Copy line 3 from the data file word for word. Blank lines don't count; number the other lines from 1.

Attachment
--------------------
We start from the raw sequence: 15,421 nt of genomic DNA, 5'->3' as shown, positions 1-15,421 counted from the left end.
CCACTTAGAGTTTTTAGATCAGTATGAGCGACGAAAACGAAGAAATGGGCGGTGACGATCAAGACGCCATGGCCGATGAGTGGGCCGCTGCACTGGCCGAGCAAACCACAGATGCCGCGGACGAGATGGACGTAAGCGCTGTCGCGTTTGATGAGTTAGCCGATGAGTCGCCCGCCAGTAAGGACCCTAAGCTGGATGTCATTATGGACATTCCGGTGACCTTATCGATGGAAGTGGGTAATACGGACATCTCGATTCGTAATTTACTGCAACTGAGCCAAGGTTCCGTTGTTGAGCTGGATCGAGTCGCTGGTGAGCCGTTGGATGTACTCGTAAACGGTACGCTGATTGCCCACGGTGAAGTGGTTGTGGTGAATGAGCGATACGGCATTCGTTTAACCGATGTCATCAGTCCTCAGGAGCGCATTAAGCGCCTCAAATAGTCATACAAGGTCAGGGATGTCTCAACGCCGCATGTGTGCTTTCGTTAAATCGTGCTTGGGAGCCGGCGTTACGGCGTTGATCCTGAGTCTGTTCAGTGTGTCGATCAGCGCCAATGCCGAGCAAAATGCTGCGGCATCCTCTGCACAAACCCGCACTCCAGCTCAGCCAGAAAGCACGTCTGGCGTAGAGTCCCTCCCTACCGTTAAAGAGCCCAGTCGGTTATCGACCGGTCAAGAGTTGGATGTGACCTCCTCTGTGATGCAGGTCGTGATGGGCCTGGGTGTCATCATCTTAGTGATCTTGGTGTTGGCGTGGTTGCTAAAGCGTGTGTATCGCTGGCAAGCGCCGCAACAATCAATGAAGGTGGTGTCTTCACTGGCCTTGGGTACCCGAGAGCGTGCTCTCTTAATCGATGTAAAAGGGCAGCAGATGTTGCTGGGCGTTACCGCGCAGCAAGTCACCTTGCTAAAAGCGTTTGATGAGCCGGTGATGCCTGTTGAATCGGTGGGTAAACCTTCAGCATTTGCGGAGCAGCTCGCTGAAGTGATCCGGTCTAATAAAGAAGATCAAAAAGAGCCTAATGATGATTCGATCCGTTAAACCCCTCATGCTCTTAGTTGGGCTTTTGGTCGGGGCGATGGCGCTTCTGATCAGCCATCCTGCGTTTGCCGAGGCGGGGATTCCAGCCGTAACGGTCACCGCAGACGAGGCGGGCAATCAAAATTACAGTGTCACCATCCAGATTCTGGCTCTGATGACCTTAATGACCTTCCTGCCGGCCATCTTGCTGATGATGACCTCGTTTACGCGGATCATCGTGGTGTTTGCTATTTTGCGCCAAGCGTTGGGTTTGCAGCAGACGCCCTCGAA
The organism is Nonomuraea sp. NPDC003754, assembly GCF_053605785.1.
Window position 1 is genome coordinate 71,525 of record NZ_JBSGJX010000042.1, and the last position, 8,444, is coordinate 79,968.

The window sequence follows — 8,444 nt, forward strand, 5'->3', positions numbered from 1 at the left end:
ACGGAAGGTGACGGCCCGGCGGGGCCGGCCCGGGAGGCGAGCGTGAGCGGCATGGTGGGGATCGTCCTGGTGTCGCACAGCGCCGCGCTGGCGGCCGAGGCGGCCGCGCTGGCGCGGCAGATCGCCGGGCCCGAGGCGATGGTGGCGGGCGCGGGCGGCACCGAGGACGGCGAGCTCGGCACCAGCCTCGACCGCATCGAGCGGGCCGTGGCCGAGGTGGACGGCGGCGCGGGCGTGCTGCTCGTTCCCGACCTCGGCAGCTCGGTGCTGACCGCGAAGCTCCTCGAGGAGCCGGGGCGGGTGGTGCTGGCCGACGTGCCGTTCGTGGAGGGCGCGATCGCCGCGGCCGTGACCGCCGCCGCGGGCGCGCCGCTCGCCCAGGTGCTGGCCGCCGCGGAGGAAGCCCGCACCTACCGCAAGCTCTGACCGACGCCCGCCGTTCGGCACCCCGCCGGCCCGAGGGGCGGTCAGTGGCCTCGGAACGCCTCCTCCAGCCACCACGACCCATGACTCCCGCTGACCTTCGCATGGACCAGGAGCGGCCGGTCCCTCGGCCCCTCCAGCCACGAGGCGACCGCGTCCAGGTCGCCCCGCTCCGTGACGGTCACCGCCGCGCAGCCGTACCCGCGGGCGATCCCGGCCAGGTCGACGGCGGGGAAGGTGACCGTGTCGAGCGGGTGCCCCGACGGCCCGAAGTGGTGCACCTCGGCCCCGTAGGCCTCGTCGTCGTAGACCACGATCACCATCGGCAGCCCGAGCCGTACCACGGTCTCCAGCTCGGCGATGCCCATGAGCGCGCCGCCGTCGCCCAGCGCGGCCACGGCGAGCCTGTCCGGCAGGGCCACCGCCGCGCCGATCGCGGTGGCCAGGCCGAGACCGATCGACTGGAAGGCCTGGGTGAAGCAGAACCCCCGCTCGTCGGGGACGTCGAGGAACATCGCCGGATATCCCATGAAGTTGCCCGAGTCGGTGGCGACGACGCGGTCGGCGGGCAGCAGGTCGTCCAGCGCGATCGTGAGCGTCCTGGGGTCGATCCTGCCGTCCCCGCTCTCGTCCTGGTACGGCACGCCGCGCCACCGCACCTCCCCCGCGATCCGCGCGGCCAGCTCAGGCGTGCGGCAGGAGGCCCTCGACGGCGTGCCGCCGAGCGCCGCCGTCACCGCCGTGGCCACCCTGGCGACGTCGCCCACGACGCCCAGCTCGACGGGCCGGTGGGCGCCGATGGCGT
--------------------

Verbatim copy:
The organism is Nonomuraea sp. NPDC003754, assembly GCF_053605785.1.